This project will involve scientists, educators, and amateur and professional eclipse observers in developing extensive plans for unique outreach activities to reach a significant fraction of the diverse U.S. population. The goal is to use the eclipse, which will generate significant media attention, to educate a broad audience about the associated science and to encourage young people from widely diverse backgrounds to pursue careers in science. Special emphasis will be placed on citizen science projects and on educational activities targeting groups that are underrepresented in STEM disciplines. A mini-grants program will be established to fund efforts specifically targeting underrepresented groups in order to increase their participation. The evaluation plan will focus on the utilization of the materials on the website and the learning gains of participants in specific activities funded by the mini-grants. All lessons learned will be collated in a publicly available formal report and will lay the groundwork for a strategic plan to fully capitalize on the next U.S.-based solar eclipse in 2024. Because this project aligns well with the objectives of multiple NSF directorates, this award is co-funded by the Division of Undergraduate Education and the Division of Research on Learning in the Directorate for Education and Human Resources; the Division of Astronomical Sciences in the Directorate for Mathematical and Physical Sciences; and the Division of Atmospheric and Geospace Sciences in the Directorate for Geosciences.


Grant
Agency: NSF | Branch: Standard Grant | Program: | Phase: | Award Amount: 190.00K | Year: 2014

Astronomy is a fully international endeavor; we all share the same sky. To participate in the international scientific community, American researchers must meet and collaborate with researchers from around the world. Every three years, the International Astronomical Union has a General Assembly accompanied by topical symposia, joint discussions, working groups, and business meetings. The next such meeting, in August 2015, will be held in Hawaii and hosted by the US (the last US-hosted meeting was in 1988). In order to ensure a vigorous participation by the US astronomical community, this award will fund small travel grants to approximately 200 US astronomers. Preference will be given to early-career astronomers, astronomers from less-endowed institutions, and astronomers playing an active role in the governance of the IAU and the conduct of the associated symposia. Scientists supported by this program will come from a wide range of educational institutions, museums, planetariums, etc. The experiences they gain from this meeting will be shared with a broad segment of the US population, exposing them to the global nature of astronomy and the importance of international collaboration to the advancement of science and technology.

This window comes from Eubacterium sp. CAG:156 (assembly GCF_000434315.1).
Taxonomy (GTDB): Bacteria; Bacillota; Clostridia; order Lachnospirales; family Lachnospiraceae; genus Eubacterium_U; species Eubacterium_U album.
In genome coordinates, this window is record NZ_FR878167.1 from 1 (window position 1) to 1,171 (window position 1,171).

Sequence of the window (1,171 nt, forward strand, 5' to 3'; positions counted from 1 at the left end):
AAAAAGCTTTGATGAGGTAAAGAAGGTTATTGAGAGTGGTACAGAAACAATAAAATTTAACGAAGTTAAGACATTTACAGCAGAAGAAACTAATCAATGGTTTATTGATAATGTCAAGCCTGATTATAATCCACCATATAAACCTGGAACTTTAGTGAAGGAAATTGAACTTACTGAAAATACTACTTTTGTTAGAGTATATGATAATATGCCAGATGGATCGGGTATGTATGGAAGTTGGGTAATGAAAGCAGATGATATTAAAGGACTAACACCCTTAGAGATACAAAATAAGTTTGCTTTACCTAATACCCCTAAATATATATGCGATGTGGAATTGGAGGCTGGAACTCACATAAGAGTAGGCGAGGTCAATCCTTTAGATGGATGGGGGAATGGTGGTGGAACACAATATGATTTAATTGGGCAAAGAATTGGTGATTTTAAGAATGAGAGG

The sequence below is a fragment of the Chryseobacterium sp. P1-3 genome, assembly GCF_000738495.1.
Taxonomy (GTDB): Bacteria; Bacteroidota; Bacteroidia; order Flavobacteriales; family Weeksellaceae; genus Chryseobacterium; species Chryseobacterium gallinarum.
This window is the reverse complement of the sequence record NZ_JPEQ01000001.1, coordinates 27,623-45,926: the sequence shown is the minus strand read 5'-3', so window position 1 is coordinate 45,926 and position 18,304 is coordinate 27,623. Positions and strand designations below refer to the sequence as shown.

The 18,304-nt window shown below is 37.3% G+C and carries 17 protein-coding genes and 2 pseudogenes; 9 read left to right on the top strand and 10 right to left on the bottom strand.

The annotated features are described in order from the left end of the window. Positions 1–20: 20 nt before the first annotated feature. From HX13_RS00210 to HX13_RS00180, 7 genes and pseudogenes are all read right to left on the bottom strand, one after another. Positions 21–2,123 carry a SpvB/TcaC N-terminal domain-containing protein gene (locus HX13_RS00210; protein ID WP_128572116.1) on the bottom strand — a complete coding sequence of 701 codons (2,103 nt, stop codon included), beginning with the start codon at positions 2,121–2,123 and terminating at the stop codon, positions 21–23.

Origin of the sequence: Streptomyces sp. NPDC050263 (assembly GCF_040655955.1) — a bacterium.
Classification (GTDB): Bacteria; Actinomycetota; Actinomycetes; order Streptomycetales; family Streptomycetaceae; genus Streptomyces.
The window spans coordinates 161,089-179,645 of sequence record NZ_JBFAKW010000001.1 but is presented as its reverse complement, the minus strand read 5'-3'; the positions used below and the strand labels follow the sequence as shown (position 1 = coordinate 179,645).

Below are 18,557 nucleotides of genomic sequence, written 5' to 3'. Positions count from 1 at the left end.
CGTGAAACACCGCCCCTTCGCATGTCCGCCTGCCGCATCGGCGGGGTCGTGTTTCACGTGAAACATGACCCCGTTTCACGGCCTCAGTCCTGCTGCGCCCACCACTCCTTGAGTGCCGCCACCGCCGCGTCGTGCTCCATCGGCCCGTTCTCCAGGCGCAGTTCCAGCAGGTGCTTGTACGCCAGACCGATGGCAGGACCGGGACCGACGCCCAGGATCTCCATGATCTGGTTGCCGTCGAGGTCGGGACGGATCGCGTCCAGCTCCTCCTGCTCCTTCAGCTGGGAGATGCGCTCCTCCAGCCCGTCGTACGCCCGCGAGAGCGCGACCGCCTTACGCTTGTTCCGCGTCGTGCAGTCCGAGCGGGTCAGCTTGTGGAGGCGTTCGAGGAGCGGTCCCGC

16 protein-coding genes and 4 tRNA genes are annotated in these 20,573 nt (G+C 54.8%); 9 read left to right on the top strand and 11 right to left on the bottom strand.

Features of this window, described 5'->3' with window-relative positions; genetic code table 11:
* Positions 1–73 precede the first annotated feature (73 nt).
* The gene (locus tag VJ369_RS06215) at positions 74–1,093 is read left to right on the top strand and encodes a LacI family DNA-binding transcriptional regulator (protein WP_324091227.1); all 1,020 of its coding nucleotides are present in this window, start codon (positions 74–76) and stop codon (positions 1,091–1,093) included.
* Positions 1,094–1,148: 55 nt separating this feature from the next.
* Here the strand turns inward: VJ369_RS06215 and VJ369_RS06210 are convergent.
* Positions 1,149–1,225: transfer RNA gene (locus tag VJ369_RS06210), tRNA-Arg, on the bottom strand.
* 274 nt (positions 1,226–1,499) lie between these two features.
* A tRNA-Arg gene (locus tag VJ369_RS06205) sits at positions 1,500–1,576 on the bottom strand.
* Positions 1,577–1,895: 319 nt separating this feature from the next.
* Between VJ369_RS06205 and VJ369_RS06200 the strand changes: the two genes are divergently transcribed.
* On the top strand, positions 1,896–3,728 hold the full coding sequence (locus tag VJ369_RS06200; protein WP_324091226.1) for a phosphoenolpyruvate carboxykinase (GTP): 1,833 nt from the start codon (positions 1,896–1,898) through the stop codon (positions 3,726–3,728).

The small travel grant program will be administered by the American Astronomical Society (AAS), the principal professional organization for US astronomers. They have very successfully and economically administered similar programs in the past, and the proposed procedures ensure that these funds will provide the maximum benefit to the astronomical community at minimal cost. The AAS will solicit proposals, select awardees, issue funds to be used for airfare only, collect receipts and meeting reports from the grantees, and prepare a final assessment and report on the entire program.